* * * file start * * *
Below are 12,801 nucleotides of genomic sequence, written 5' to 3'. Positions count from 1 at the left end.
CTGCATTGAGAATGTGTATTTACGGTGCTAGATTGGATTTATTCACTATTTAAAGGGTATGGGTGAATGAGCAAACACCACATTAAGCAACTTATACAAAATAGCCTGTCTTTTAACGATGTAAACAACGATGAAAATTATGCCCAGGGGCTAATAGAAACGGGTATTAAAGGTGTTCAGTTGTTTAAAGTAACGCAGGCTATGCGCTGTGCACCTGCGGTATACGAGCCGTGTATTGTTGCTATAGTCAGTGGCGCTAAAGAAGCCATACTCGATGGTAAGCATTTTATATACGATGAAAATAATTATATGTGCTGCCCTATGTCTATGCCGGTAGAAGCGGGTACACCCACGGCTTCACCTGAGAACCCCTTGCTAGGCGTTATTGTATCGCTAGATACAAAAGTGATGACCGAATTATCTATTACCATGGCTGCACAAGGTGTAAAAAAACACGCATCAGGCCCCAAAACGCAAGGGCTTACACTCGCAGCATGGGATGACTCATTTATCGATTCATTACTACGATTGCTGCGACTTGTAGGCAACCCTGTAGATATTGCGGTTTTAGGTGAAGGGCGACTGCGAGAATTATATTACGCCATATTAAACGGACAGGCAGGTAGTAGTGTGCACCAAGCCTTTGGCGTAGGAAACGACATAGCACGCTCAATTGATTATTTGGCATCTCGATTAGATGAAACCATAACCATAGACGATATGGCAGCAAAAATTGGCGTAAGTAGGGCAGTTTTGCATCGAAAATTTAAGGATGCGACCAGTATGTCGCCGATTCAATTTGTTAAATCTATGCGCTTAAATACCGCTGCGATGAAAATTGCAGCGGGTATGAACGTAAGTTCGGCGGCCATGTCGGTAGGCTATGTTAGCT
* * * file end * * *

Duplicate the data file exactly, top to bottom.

Below are 12,801 nucleotides of genomic sequence, written 5' to 3'. Positions count from 1 at the left end.
CTGCATTGAGAATGTGTATTTACGGTGCTAGATTGGATTTATTCACTATTTAAAGGGTATGGGTGAATGAGCAAACACCACATTAAGCAACTTATACAAAATAGCCTGTCTTTTAACGATGTAAACAACGATGAAAATTATGCCCAGGGGCTAATAGAAACGGGTATTAAAGGTGTTCAGTTGTTTAAAGTAACGCAGGCTATGCGCTGTGCACCTGCGGTATACGAGCCGTGTATTGTTGCTATAGTCAGTGGCGCTAAAGAAGCCATACTCGATGGTAAGCATTTTATATACGATGAAAATAATTATATGTGCTGCCCTATGTCTATGCCGGTAGAAGCGGGTACACCCACGGCTTCACCTGAGAACCCCTTGCTAGGCGTTATTGTATCGCTAGATACAAAAGTGATGACCGAATTATCTATTACCATGGCTGCACAAGGTGTAAAAAAACACGCATCAGGCCCCAAAACGCAAGGGCTTACACTCGCAGCATGGGATGACTCATTTATCGATTCATTACTACGATTGCTGCGACTTGTAGGCAACCCTGTAGATATTGCGGTTTTAGGTGAAGGGCGACTGCGAGAATTATATTACGCCATATTAAACGGACAGGCAGGTAGTAGTGTGCACCAAGCCTTTGGCGTAGGAAACGACATAGCACGCTCAATTGATTATTTGGCATCTCGATTAGATGAAACCATAACCATAGACGATATGGCAGCAAAAATTGGCGTAAGTAGGGCAGTTTTGCATCGAAAATTTAAGGATGCGACCAGTATGTCGCCGATTCAATTTGTTAAATCTATGCGCTTAAATACCGCTGCGATGAAAATTGCAGCGGGTATGAACGTAAGTTCGGCGGCCATGTCGGTAGGCTATGTTAGCT